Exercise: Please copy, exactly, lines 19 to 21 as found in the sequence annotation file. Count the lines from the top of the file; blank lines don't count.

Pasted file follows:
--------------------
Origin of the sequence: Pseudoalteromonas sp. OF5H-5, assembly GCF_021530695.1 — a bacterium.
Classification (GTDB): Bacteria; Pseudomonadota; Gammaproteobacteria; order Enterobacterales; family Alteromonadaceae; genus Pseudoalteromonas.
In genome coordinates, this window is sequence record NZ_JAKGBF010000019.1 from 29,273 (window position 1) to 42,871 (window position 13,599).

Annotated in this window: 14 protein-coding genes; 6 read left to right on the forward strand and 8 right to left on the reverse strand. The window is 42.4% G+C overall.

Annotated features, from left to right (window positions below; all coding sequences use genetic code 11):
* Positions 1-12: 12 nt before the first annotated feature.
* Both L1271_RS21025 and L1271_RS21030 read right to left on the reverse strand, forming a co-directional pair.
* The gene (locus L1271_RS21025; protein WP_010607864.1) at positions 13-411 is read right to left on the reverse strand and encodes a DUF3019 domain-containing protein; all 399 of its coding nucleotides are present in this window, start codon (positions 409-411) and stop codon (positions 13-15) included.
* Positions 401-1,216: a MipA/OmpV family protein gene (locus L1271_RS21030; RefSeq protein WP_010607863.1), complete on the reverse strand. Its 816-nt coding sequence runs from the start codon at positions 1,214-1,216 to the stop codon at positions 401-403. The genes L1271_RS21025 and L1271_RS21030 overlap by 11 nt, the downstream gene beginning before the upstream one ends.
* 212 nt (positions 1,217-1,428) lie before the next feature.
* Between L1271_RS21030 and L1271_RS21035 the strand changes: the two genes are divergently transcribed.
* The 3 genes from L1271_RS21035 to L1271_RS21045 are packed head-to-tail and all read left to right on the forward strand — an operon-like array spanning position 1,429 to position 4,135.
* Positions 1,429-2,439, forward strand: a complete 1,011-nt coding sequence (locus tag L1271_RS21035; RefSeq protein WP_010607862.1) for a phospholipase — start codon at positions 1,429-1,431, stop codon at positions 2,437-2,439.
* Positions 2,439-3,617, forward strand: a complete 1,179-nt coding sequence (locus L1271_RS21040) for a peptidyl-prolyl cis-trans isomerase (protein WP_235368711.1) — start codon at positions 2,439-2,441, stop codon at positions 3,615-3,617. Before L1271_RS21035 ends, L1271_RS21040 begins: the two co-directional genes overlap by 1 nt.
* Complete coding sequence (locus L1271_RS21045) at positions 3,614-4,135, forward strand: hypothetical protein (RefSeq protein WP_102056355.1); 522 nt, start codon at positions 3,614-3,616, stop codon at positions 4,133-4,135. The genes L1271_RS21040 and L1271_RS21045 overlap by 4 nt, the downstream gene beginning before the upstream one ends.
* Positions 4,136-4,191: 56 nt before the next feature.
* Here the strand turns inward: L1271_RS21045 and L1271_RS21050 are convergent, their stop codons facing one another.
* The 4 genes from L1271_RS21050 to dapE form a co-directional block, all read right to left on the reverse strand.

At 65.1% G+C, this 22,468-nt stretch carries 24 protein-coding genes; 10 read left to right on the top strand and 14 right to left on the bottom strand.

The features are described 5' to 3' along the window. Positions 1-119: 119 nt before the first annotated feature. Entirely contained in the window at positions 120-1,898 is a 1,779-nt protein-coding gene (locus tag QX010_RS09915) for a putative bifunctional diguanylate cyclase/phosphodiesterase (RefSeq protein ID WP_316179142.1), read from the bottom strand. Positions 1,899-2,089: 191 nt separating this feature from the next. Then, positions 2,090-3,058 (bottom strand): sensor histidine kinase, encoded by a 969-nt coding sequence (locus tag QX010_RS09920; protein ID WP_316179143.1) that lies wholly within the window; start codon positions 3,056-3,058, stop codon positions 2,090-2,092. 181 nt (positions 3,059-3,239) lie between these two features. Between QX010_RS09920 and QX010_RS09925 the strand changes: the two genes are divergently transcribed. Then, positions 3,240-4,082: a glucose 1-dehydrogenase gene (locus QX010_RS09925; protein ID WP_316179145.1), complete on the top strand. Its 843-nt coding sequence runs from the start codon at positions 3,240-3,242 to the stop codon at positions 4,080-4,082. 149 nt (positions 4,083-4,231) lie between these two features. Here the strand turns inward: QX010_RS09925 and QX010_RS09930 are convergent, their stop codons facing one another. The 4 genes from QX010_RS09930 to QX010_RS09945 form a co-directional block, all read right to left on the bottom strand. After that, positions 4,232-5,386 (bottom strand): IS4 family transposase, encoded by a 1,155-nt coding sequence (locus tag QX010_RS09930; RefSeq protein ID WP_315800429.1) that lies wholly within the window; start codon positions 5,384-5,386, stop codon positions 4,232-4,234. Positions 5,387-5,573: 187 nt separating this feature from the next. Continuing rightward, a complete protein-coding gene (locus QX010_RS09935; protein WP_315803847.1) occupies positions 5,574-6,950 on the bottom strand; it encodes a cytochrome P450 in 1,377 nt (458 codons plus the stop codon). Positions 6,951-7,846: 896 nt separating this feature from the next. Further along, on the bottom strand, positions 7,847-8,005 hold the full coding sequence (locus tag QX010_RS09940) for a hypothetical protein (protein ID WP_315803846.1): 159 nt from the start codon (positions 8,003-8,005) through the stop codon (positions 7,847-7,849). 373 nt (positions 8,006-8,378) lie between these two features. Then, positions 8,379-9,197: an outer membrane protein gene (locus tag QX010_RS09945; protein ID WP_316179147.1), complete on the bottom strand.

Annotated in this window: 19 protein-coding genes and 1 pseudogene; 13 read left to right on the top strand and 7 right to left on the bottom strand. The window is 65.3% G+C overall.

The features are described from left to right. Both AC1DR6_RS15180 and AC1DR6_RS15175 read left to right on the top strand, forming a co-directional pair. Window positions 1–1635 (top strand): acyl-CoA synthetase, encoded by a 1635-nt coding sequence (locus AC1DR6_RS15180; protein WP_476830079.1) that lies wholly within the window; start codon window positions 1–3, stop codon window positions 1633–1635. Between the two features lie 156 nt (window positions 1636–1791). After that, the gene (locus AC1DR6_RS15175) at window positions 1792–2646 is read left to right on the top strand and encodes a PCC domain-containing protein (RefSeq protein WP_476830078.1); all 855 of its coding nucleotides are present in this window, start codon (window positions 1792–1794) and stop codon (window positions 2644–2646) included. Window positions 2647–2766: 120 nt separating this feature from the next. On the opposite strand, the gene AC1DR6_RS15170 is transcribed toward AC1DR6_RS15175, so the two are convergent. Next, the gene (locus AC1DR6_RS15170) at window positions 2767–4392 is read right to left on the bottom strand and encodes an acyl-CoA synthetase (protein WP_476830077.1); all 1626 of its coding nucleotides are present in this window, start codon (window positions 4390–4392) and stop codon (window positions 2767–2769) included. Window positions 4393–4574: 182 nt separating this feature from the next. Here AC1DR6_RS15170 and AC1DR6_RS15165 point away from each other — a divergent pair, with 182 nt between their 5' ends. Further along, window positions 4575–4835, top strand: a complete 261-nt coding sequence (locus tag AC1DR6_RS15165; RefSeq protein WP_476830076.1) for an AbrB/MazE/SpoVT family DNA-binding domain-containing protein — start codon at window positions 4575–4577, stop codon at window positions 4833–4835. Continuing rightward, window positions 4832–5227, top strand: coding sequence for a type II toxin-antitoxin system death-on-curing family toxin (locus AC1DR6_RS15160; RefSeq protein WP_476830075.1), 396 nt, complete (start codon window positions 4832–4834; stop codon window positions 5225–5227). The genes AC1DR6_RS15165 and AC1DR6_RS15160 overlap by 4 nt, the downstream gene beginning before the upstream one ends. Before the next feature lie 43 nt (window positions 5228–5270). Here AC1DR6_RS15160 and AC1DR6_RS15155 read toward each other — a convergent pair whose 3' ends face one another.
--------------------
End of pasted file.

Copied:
At 65.1% G+C, this 22,468-nt stretch carries 24 protein-coding genes; 10 read left to right on the top strand and 14 right to left on the bottom strand.

The features are described 5' to 3' along the window. Positions 1-119: 119 nt before the first annotated feature. Entirely contained in the window at positions 120-1,898 is a 1,779-nt protein-coding gene (locus tag QX010_RS09915) for a putative bifunctional diguanylate cyclase/phosphodiesterase (RefSeq protein ID WP_316179142.1), read from the bottom strand. Positions 1,899-2,089: 191 nt separating this feature from the next. Then, positions 2,090-3,058 (bottom strand): sensor histidine kinase, encoded by a 969-nt coding sequence (locus tag QX010_RS09920; protein ID WP_316179143.1) that lies wholly within the window; start codon positions 3,056-3,058, stop codon positions 2,090-2,092. 181 nt (positions 3,059-3,239) lie between these two features. Between QX010_RS09920 and QX010_RS09925 the strand changes: the two genes are divergently transcribed. Then, positions 3,240-4,082: a glucose 1-dehydrogenase gene (locus QX010_RS09925; protein ID WP_316179145.1), complete on the top strand. Its 843-nt coding sequence runs from the start codon at positions 3,240-3,242 to the stop codon at positions 4,080-4,082. 149 nt (positions 4,083-4,231) lie between these two features. Here the strand turns inward: QX010_RS09925 and QX010_RS09930 are convergent, their stop codons facing one another. The 4 genes from QX010_RS09930 to QX010_RS09945 form a co-directional block, all read right to left on the bottom strand. After that, positions 4,232-5,386 (bottom strand): IS4 family transposase, encoded by a 1,155-nt coding sequence (locus tag QX010_RS09930; RefSeq protein ID WP_315800429.1) that lies wholly within the window; start codon positions 5,384-5,386, stop codon positions 4,232-4,234. Positions 5,387-5,573: 187 nt separating this feature from the next. Continuing rightward, a complete protein-coding gene (locus QX010_RS09935; protein WP_315803847.1) occupies positions 5,574-6,950 on the bottom strand; it encodes a cytochrome P450 in 1,377 nt (458 codons plus the stop codon). Positions 6,951-7,846: 896 nt separating this feature from the next. Further along, on the bottom strand, positions 7,847-8,005 hold the full coding sequence (locus tag QX010_RS09940) for a hypothetical protein (protein ID WP_315803846.1): 159 nt from the start codon (positions 8,003-8,005) through the stop codon (positions 7,847-7,849). 373 nt (positions 8,006-8,378) lie between these two features. Then, positions 8,379-9,197: an outer membrane protein gene (locus tag QX010_RS09945; protein ID WP_316179147.1), complete on the bottom strand.

Annotated in this window: 19 protein-coding genes and 1 pseudogene; 13 read left to right on the top strand and 7 right to left on the bottom strand. The window is 65.3% G+C overall.